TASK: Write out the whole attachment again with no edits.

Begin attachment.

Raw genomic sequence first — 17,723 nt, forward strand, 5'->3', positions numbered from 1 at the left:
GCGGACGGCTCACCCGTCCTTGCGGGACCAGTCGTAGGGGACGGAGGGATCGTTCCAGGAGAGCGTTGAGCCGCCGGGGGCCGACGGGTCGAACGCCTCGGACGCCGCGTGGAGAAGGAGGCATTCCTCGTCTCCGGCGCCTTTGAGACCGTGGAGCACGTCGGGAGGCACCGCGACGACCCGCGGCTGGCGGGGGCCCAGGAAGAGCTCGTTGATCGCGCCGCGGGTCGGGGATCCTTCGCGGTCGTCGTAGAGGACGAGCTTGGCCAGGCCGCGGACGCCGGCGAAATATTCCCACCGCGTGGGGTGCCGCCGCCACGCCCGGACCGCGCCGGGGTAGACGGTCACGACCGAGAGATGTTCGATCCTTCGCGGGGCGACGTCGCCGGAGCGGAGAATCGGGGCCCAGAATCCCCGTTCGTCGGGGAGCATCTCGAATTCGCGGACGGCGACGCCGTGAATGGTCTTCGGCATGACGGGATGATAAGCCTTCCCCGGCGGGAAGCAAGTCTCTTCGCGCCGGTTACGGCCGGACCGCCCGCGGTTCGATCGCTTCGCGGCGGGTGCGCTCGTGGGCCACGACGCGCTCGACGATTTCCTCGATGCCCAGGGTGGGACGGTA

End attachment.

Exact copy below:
Raw genomic sequence first — 17,723 nt, forward strand, 5'->3', positions numbered from 1 at the left:
GCGGACGGCTCACCCGTCCTTGCGGGACCAGTCGTAGGGGACGGAGGGATCGTTCCAGGAGAGCGTTGAGCCGCCGGGGGCCGACGGGTCGAACGCCTCGGACGCCGCGTGGAGAAGGAGGCATTCCTCGTCTCCGGCGCCTTTGAGACCGTGGAGCACGTCGGGAGGCACCGCGACGACCCGCGGCTGGCGGGGGCCCAGGAAGAGCTCGTTGATCGCGCCGCGGGTCGGGGATCCTTCGCGGTCGTCGTAGAGGACGAGCTTGGCCAGGCCGCGGACGCCGGCGAAATATTCCCACCGCGTGGGGTGCCGCCGCCACGCCCGGACCGCGCCGGGGTAGACGGTCACGACCGAGAGATGTTCGATCCTTCGCGGGGCGACGTCGCCGGAGCGGAGAATCGGGGCCCAGAATCCCCGTTCGTCGGGGAGCATCTCGAATTCGCGGACGGCGACGCCGTGAATGGTCTTCGGCATGACGGGATGATAAGCCTTCCCCGGCGGGAAGCAAGTCTCTTCGCGCCGGTTACGGCCGGACCGCCCGCGGTTCGATCGCTTCGCGGCGGGTGCGCTCGTGGGCCACGACGCGCTCGACGATTTCCTCGATGCCCAGGGTGGGACGGTA